No, not the once-familiar pre-cooked meat product containing chopped pork shoulder, potato starch and a dash of sodium nitrite, to taste but rather the unsolicited bulk email that we are often subjected to. Upon this weblog there is – as is the way with these things – a ‘spam catcher’ which deposits such material into a handy folder ready for deletion. The filter works largely by identifying and corralling comments on the various stories which come from companies by the fact they have various and numerous Internet links to their wares. I alwyas check to see if an errant and genuine comment has found its way into their erroneously but this is seldom so.
I often have a little read through them all, idly and curious that I am to discover and understand the latest tricks and hooks in the comments provided in order to elicit a reply. Some are quite subtle, many are in extremely broken English, occasionally they are offensive but often fawning and quite funny! It’s with the latter I focus today. If ever you needed your ego buffing up with a little sycophancy and toadying by a completely artificial spam robot I urge you to set your own weblog up right away! It might chase through blues right away.
I loved this one. It’s probably not over the top at all either:
‘This is by far one of the majestic places on Earth. I’ve travelled most of this globe and I’ve seen nothing like to it. In my opinion, everyone should at least 2 times in their adventures come here. See ya’ soon, I hope!’
This one concentrates on the technical side of things a little more. It’s also nice to know that the quick blog you bashed up, leaving three spelling mistakes and saying well, not very much really, is a ‘masterpiece’:
‘You’re really a good webmaster. The web site loading speed is incredible. It seems that you’re doing any unique trick. Moreover, The contents are a masterpiece. you’ve done a wonderful job on this topic!’
‘Extremely great, entertaining and wise’. Okay, my day is made.
‘Fantastic goods from you, man. I have understood your previous stuff and you’re just extremely great. I actually like what you’ve acquired here, certainly like what you are stating and the way in which you say it. You make it entertaining and you still take care to keep it wise. I can’t wait to read much more from you. This is actually a great site.’
‘Help in the Community’. You can achieve anything apparently when you write the odd blog:
‘It’s laborious to search out educated individuals on this topic, but you sound like you understand what you’re talking about! Thanks’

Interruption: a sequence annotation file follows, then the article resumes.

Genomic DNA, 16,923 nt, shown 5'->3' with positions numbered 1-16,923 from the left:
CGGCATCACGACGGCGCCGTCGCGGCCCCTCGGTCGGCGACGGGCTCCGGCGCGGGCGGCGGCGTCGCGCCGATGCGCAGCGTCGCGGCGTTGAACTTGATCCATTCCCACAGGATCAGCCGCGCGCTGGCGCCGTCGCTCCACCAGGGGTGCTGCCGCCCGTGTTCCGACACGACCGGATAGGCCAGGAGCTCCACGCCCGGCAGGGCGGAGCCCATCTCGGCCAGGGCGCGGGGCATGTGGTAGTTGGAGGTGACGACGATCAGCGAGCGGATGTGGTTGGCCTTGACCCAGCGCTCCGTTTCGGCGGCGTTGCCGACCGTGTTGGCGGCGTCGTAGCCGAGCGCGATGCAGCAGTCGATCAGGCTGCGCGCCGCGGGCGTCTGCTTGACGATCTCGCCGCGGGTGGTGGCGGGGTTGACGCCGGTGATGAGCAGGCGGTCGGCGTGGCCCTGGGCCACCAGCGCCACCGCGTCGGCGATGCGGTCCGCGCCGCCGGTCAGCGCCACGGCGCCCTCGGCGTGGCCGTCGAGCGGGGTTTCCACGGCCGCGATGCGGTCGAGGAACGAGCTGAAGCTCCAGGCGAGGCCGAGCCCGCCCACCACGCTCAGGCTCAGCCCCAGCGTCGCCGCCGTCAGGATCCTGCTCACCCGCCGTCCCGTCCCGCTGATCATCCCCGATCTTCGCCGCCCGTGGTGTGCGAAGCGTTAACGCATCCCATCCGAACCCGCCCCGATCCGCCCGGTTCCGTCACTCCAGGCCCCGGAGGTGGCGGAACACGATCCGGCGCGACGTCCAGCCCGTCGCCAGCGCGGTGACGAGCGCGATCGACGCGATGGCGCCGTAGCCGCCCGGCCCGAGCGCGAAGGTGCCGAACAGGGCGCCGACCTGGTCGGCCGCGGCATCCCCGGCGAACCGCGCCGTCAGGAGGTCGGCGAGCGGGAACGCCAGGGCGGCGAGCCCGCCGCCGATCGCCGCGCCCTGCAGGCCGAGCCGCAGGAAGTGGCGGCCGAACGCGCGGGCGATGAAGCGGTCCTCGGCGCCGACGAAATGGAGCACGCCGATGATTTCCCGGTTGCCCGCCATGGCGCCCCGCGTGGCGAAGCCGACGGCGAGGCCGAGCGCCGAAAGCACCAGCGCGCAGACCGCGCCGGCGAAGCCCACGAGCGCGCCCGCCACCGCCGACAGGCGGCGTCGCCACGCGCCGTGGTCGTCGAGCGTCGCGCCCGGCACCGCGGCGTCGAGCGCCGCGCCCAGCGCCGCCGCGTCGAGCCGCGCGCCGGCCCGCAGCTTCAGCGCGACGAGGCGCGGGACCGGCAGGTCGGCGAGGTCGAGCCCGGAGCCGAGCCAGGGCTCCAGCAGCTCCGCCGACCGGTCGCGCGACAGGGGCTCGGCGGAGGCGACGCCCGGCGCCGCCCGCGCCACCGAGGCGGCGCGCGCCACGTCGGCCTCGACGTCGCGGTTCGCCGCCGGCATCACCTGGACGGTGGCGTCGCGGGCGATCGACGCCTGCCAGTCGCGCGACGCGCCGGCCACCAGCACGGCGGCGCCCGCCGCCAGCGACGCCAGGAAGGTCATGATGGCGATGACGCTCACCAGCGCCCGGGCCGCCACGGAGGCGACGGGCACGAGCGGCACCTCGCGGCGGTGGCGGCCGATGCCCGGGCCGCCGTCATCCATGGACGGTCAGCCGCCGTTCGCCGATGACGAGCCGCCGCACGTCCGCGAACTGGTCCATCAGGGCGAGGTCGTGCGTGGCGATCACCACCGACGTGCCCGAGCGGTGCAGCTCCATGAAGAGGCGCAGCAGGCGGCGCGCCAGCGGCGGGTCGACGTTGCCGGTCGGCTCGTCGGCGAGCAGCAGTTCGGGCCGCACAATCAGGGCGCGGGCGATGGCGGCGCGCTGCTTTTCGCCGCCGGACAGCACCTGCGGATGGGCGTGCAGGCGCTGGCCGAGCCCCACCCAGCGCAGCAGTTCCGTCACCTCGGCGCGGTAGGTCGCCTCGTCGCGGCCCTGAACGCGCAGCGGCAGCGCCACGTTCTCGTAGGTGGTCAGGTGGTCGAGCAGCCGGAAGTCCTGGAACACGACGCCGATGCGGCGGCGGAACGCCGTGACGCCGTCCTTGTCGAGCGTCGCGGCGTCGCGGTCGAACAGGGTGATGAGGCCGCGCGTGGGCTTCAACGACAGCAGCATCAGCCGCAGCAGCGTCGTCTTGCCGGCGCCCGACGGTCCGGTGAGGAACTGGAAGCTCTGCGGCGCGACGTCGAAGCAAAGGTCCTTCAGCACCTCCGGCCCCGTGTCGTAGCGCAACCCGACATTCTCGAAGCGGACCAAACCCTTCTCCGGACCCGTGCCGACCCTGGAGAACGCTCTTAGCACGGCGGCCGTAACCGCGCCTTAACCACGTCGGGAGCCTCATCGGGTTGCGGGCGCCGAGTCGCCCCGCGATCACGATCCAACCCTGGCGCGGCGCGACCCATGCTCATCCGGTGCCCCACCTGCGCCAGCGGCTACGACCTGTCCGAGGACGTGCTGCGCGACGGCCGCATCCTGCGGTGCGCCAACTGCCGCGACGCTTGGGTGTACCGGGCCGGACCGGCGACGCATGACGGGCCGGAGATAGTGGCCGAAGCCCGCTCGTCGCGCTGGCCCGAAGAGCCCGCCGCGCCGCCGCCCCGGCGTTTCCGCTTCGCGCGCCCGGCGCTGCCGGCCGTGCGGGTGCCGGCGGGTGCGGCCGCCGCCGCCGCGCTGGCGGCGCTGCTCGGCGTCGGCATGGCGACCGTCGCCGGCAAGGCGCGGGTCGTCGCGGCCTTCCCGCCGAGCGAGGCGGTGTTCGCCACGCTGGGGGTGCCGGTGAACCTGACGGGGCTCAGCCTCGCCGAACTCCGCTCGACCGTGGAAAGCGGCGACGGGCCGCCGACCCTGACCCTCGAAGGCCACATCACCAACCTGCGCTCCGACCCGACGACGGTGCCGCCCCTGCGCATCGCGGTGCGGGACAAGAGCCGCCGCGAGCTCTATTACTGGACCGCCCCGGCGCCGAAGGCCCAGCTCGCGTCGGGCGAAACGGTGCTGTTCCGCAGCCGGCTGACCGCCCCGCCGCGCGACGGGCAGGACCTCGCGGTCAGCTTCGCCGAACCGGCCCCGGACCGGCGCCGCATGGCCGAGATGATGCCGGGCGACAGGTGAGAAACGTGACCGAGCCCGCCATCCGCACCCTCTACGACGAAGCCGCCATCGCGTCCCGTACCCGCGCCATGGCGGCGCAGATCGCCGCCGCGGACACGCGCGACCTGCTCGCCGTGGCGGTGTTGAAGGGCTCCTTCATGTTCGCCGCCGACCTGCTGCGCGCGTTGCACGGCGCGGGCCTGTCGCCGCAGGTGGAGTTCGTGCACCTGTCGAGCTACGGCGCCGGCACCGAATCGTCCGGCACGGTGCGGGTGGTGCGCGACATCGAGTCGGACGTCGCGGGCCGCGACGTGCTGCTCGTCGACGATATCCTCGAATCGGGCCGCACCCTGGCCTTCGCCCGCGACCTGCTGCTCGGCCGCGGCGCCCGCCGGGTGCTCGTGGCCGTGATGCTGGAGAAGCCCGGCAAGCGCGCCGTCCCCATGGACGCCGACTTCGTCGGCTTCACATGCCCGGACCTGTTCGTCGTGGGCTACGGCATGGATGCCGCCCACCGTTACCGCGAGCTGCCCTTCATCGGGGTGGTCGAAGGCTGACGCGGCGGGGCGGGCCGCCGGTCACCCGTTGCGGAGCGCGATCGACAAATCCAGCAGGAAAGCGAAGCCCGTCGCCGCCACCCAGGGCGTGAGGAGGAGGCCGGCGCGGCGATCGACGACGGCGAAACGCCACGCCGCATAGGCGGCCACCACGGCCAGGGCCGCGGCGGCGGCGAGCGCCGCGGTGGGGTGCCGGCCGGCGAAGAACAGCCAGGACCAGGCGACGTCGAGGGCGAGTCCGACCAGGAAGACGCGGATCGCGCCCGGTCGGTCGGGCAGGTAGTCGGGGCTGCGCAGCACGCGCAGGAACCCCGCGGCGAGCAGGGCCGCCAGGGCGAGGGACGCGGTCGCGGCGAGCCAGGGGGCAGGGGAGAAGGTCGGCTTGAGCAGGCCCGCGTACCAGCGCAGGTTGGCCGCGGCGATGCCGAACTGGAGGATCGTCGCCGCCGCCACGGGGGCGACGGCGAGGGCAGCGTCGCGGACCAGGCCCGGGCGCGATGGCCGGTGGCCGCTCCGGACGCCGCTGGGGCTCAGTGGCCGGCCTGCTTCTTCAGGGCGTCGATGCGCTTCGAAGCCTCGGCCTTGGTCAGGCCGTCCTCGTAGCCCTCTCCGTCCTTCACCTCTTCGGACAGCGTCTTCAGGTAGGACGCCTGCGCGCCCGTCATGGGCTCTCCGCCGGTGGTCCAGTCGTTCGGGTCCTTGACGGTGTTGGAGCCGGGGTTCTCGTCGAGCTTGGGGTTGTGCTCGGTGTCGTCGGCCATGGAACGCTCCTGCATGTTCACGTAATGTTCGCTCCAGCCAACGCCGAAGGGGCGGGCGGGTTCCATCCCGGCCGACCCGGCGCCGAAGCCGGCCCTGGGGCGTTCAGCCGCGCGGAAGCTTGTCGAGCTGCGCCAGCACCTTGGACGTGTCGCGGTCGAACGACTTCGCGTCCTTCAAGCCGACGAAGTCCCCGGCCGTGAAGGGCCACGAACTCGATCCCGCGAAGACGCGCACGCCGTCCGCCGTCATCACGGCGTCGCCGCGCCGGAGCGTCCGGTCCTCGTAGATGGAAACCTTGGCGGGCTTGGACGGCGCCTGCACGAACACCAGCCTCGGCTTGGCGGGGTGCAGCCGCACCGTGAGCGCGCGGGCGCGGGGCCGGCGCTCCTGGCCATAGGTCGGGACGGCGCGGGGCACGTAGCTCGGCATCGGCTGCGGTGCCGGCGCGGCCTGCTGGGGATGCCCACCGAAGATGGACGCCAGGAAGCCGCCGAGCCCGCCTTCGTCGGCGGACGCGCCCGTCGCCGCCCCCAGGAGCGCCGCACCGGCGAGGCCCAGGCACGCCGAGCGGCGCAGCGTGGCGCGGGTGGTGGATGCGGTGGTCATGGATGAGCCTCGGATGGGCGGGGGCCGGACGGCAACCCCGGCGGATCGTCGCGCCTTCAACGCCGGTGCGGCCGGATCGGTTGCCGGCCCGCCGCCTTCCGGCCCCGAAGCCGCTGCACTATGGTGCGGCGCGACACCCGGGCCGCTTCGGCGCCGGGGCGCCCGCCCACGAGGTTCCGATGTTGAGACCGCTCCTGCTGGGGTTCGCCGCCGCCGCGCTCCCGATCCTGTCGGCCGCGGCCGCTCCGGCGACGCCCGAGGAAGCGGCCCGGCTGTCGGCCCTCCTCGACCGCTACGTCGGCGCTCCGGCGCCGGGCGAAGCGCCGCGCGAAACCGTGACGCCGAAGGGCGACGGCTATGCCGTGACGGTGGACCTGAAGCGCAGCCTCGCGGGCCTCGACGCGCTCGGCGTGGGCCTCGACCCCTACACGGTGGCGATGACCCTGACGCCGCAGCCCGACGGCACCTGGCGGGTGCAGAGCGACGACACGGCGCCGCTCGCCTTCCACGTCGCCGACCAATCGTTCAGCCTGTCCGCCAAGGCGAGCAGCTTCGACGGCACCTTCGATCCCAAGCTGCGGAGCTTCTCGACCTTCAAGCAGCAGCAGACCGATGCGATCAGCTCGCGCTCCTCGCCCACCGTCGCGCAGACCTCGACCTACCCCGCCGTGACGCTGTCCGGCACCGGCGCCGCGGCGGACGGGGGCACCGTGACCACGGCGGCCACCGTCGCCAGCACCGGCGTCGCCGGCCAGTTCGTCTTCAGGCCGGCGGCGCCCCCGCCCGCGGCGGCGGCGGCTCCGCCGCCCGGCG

Now for a little…erm…passion…
‘You can certainly see your skills in the work you write. The world hopes for even more passionate writers like you who are not afraid to say how they believe. Always go after your heart.’
Hey thanks man! You rock too!
‘Just thought I’d drop you a line to tell you your site really rocks! I have been looking for this sort of information for a long time.. I don’t usually reply to posts but I will in this case. Wow! terrific great.’
Somebody, somewhere dreamt these things up and used the mechanical means to send them to a million sites out there that they will never read or hear of. I hope he/she is having a nice day anyway.
‘This is a smart blog. I mean it. You have so much knowledge about this issue, and so much passion. You also know how to make people rally behind it, obviously from the responses. You’ve got a design here that’s not too flashy, but makes a statement as big as what you’re saying. Great job, indeed.’
I first wrote about the pretty Beehive Inn at Maplebeck in Nottinghamshire back in May of 2008. It’s taken me a little while to return but return I did last weekend after a visit to one of my favourite places in Nottinghamshire, near Southwell. The cruise down the attractive rural lanes of Hockerton and Winkburn on a sunny Saturday afternoon with the roof down on the car was just the stuff that memorable Summer days are made of. Finally arriving at the little hamlet with its village green to the right and the familiar old sight of the Beehive to the left I left the car in the tucked away car park with what looked curiously like a partly constructed tepee in the adjoining field.
Arriving at the Beehive you just have to stand back and admire it. On my all too rare visits it appears to me as a Brigadoon-like place that might just only be emerging out of the mists once every few years. It has never looked remotely any different since the first day I visited it perhaps approaching twenty years ago, nor would I ever wish it to. It’s position at the foot of a silent lane hooped in trees is an enviable one too. Whoever decided that this would be a great place for an inn I’m not sure why but it most certainly is. The exterior looks worn and greying-white, its appearance is like an oversized version of one of those quaint olde-worlde ornaments that depict somehow significant buildings and adorn certain mantelpieces. It looks crooked from all aspects and slightly defies gravity in doing so.